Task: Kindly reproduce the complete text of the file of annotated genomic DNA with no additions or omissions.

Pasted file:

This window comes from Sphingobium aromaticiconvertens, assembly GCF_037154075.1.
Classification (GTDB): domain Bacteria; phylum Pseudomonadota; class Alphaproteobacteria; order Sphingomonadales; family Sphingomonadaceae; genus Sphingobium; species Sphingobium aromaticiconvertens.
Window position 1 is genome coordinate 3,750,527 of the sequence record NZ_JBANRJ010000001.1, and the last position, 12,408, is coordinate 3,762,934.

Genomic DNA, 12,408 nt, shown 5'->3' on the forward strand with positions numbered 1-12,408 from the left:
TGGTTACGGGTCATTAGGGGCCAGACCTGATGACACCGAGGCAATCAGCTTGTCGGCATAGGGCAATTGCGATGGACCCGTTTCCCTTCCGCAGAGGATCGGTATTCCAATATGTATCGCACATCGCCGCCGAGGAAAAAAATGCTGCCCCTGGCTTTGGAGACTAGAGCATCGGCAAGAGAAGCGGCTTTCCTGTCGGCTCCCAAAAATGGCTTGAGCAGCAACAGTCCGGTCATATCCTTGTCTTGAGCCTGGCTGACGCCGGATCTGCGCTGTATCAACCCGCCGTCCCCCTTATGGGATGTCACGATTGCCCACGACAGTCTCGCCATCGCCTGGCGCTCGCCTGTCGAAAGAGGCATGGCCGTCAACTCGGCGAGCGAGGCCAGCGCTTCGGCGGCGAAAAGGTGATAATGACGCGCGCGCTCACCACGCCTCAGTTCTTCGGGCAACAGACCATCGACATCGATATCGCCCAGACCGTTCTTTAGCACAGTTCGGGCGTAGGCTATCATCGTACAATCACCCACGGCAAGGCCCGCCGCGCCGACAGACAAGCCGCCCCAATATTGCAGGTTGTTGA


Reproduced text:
This window comes from Sphingobium aromaticiconvertens, assembly GCF_037154075.1.
Classification (GTDB): domain Bacteria; phylum Pseudomonadota; class Alphaproteobacteria; order Sphingomonadales; family Sphingomonadaceae; genus Sphingobium; species Sphingobium aromaticiconvertens.
Window position 1 is genome coordinate 3,750,527 of the sequence record NZ_JBANRJ010000001.1, and the last position, 12,408, is coordinate 3,762,934.

Genomic DNA, 12,408 nt, shown 5'->3' on the forward strand with positions numbered 1-12,408 from the left:
TGGTTACGGGTCATTAGGGGCCAGACCTGATGACACCGAGGCAATCAGCTTGTCGGCATAGGGCAATTGCGATGGACCCGTTTCCCTTCCGCAGAGGATCGGTATTCCAATATGTATCGCACATCGCCGCCGAGGAAAAAAATGCTGCCCCTGGCTTTGGAGACTAGAGCATCGGCAAGAGAAGCGGCTTTCCTGTCGGCTCCCAAAAATGGCTTGAGCAGCAACAGTCCGGTCATATCCTTGTCTTGAGCCTGGCTGACGCCGGATCTGCGCTGTATCAACCCGCCGTCCCCCTTATGGGATGTCACGATTGCCCACGACAGTCTCGCCATCGCCTGGCGCTCGCCTGTCGAAAGAGGCATGGCCGTCAACTCGGCGAGCGAGGCCAGCGCTTCGGCGGCGAAAAGGTGATAATGACGCGCGCGCTCACCACGCCTCAGTTCTTCGGGCAACAGACCATCGACATCGATATCGCCCAGACCGTTCTTTAGCACAGTTCGGGCGTAGGCTATCATCGTACAATCACCCACGGCAAGGCCCGCCGCGCCGACAGACAAGCCGCCCCAATATTGCAGGTTGTTGA